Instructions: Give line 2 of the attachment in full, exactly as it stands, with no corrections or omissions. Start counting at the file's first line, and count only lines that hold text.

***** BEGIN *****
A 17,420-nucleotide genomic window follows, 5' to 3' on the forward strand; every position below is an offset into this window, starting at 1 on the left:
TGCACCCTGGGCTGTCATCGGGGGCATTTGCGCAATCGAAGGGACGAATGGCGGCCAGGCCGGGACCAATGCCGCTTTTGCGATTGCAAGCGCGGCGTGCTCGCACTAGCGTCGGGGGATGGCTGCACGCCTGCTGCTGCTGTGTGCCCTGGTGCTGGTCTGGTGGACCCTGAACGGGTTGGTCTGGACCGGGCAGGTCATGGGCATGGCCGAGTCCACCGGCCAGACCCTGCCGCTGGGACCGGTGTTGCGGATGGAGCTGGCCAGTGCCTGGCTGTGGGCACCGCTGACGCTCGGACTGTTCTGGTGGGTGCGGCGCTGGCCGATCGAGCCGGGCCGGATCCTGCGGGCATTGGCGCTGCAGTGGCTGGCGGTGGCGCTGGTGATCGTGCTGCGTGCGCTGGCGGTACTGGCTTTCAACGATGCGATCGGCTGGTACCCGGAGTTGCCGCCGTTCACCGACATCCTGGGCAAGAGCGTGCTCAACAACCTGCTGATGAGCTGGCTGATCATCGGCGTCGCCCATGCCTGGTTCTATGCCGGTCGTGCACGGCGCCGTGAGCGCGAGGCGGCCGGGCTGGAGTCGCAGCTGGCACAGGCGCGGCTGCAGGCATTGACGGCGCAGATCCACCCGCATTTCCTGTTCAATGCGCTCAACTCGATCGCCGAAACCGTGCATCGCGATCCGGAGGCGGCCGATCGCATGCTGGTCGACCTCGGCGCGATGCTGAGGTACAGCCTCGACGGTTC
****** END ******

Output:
TGCACCCTGGGCTGTCATCGGGGGCATTTGCGCAATCGAAGGGACGAATGGCGGCCAGGCCGGGACCAATGCCGCTTTTGCGATTGCAAGCGCGGCGTGCTCGCACTAGCGTCGGGGGATGGCTGCACGCCTGCTGCTGCTGTGTGCCCTGGTGCTGGTCTGGTGGACCCTGAACGGGTTGGTCTGGACCGGGCAGGTCATGGGCATGGCCGAGTCCACCGGCCAGACCCTGCCGCTGGGACCGGTGTTGCGGATGGAGCTGGCCAGTGCCTGGCTGTGGGCACCGCTGACGCTCGGACTGTTCTGGTGGGTGCGGCGCTGGCCGATCGAGCCGGGCCGGATCCTGCGGGCATTGGCGCTGCAGTGGCTGGCGGTGGCGCTGGTGATCGTGCTGCGTGCGCTGGCGGTACTGGCTTTCAACGATGCGATCGGCTGGTACCCGGAGTTGCCGCCGTTCACCGACATCCTGGGCAAGAGCGTGCTCAACAACCTGCTGATGAGCTGGCTGATCATCGGCGTCGCCCATGCCTGGTTCTATGCCGGTCGTGCACGGCGCCGTGAGCGCGAGGCGGCCGGGCTGGAGTCGCAGCTGGCACAGGCGCGGCTGCAGGCATTGACGGCGCAGATCCACCCGCATTTCCTGTTCAATGCGCTCAACTCGATCGCCGAAACCGTGCATCGCGATCCGGAGGCGGCCGATCGCATGCTGGTCGACCTCGGCGCGATGCTGAGGTACAGCCTCGACGGTTC